According to an abortion-rights advocacy group, 66 abortion facilities have closed in 15 states in the 100 days since the U.S. Supreme Court reversed Roe v. Wade.
There were 79 clinics offering abortions in those states prior to the June 24 verdict. According to the Guttmacher Institute, there were 13 as of October 2. And all 13 of them are in Georgia. Although some of their facilities still provide other services, the other states do not have any providers of abortions.
According to the institute, there were more than 800 abortion facilities operating nationwide in 2020.
According to the institute, 125,780 abortions occurred in the 14 states where it is now illegal to have an abortion in 2020. Georgia performed 41,620 more procedures in 2020.
The picture that is beginning to take shape should alarm anyone who supports reproductive freedom and the right to bodily autonomy, the institute said. “Much more research will need to be conducted to grasp the full extent of the chaos, confusion, and harm that the U.S. Supreme Court has unleashed on people needing abortions,” the institute said.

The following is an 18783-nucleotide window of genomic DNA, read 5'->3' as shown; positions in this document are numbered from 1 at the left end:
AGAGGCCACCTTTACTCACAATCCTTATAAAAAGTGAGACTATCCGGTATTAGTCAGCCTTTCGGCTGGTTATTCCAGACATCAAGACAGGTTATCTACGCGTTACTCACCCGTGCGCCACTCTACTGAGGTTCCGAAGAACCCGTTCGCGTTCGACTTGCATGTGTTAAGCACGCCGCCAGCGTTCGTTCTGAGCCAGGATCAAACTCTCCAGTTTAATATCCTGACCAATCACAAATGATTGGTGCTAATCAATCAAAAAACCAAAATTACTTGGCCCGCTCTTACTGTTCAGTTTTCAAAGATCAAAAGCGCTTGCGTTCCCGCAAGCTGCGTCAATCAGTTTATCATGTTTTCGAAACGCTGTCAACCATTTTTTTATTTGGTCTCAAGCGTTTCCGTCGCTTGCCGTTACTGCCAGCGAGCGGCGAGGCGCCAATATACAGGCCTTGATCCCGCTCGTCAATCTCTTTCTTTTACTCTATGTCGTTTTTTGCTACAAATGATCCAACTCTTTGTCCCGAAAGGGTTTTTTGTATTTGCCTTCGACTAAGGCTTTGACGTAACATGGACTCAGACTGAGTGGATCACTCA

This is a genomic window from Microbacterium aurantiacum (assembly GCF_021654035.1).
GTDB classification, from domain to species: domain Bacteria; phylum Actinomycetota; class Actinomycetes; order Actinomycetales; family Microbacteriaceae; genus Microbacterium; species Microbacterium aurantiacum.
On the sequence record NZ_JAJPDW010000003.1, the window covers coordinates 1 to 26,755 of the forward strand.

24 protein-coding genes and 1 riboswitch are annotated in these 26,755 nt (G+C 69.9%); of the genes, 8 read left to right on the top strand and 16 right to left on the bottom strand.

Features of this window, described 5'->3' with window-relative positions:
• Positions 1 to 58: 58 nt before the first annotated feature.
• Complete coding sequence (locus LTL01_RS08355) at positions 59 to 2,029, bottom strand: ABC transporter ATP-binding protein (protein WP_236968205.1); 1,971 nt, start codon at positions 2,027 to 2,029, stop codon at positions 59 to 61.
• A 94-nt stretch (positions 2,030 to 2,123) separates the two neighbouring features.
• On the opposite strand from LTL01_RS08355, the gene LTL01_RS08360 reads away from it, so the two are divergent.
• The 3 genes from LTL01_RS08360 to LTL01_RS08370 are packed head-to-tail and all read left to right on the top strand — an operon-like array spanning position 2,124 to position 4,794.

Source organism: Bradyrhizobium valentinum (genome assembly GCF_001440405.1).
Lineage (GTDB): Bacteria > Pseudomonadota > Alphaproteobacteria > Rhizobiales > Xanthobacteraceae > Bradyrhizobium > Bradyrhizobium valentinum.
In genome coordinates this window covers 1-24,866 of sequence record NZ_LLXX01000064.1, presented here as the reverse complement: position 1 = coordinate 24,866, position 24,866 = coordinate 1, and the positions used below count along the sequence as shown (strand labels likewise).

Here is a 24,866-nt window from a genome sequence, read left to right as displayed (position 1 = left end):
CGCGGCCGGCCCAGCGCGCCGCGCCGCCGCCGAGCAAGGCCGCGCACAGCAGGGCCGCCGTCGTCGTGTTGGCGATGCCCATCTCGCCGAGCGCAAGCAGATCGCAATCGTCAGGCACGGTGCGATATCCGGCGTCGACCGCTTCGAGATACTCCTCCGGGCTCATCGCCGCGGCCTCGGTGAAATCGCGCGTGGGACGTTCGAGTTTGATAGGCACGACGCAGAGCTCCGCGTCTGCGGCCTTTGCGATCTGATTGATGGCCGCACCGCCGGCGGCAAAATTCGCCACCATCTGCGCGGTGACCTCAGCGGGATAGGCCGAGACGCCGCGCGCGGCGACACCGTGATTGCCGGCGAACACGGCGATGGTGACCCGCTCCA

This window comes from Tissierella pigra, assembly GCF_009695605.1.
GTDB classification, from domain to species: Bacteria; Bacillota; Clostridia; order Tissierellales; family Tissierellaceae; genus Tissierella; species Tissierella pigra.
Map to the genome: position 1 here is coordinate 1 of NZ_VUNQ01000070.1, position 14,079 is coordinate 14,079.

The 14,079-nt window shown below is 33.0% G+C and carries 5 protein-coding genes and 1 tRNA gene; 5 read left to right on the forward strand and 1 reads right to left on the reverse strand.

Even before Roe v. Wade was overturned, many people found it difficult or impossible to get an abortion, particularly those who already faced significant obstacles to obtaining health care, such as low-income individuals, Black and Brown people, immigrants, young people, people with disabilities, and rural populations. The elimination of clinic-based abortion services in many states is likely to make these injustices worse.
Abortion provider Dr. Jeanne Corwin stated that clinic closures “would result in enormous harm to women’s physical health, mental health, and financial health” in an Associated Press article.
Access is in danger in some states since court injunctions only briefly halted bans. The research discovered these, with Indiana, Ohio, and South Carolina among them.